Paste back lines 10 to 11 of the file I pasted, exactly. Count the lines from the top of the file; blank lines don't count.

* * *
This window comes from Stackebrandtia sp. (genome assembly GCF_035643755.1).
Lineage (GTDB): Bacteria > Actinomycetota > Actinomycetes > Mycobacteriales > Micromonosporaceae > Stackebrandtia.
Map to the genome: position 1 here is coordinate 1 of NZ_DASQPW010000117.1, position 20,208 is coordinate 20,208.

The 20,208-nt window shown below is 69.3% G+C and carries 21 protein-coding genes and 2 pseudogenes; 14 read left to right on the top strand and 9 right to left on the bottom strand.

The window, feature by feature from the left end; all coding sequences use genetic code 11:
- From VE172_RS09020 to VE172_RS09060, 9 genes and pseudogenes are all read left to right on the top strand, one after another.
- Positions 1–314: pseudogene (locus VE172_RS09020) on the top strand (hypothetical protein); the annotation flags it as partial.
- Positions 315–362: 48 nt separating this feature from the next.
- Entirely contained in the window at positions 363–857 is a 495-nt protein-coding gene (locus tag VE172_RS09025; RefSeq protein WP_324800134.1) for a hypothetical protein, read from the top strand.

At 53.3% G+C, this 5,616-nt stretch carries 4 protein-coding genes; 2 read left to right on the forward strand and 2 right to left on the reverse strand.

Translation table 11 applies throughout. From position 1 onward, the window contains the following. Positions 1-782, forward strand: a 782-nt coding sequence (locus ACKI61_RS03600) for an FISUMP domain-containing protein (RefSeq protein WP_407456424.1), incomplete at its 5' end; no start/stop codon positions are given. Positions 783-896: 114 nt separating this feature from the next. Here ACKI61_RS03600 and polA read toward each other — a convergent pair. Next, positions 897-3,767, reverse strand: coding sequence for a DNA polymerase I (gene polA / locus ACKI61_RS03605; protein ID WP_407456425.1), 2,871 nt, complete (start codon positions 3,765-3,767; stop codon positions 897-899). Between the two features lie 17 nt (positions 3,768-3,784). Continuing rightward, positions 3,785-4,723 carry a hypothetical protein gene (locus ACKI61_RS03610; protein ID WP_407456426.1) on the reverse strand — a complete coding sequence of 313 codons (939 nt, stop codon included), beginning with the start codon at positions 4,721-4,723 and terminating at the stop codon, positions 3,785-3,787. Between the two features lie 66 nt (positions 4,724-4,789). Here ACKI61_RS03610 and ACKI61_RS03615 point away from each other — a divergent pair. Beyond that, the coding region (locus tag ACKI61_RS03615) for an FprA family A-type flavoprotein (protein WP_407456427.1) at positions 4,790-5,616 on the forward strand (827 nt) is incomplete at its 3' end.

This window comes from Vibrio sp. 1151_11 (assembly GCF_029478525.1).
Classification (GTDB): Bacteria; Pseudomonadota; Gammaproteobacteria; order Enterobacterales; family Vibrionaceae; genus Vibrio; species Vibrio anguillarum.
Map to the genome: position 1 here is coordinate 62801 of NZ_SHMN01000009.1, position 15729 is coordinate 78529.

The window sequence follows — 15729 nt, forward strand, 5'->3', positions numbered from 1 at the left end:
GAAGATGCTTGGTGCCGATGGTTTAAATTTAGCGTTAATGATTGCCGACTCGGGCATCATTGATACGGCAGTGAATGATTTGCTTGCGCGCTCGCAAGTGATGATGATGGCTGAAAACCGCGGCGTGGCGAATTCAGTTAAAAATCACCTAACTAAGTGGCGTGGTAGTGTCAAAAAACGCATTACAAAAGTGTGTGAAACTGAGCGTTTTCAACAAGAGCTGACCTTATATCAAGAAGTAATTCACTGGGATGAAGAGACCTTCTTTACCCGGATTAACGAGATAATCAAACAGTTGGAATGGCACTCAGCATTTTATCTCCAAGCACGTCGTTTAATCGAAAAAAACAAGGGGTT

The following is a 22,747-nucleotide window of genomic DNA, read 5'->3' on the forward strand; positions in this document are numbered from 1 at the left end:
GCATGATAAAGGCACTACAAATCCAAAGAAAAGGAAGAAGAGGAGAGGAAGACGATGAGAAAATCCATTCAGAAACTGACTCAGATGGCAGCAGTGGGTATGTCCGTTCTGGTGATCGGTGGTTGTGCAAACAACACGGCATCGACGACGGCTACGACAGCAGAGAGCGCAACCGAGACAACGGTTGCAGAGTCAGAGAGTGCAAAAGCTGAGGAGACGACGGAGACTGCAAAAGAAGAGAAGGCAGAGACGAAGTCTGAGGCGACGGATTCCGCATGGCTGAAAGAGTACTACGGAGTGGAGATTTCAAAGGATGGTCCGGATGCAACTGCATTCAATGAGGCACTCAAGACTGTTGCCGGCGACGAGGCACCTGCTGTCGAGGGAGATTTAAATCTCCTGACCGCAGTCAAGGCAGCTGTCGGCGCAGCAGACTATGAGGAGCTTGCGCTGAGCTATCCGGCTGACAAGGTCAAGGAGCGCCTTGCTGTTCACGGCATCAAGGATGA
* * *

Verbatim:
At 53.3% G+C, this 5,616-nt stretch carries 4 protein-coding genes; 2 read left to right on the forward strand and 2 right to left on the reverse strand.

Translation table 11 applies throughout. From position 1 onward, the window contains the following. Positions 1-782, forward strand: a 782-nt coding sequence (locus ACKI61_RS03600) for an FISUMP domain-containing protein (RefSeq protein WP_407456424.1), incomplete at its 5' end; no start/stop codon positions are given. Positions 783-896: 114 nt separating this feature from the next. Here ACKI61_RS03600 and polA read toward each other — a convergent pair. Next, positions 897-3,767, reverse strand: coding sequence for a DNA polymerase I (gene polA / locus ACKI61_RS03605; protein ID WP_407456425.1), 2,871 nt, complete (start codon positions 3,765-3,767; stop codon positions 897-899). Between the two features lie 17 nt (positions 3,768-3,784). Continuing rightward, positions 3,785-4,723 carry a hypothetical protein gene (locus ACKI61_RS03610; protein ID WP_407456426.1) on the reverse strand — a complete coding sequence of 313 codons (939 nt, stop codon included), beginning with the start codon at positions 4,721-4,723 and terminating at the stop codon, positions 3,785-3,787. Between the two features lie 66 nt (positions 4,724-4,789). Here ACKI61_RS03610 and ACKI61_RS03615 point away from each other — a divergent pair. Beyond that, the coding region (locus tag ACKI61_RS03615) for an FprA family A-type flavoprotein (protein WP_407456427.1) at positions 4,790-5,616 on the forward strand (827 nt) is incomplete at its 3' end.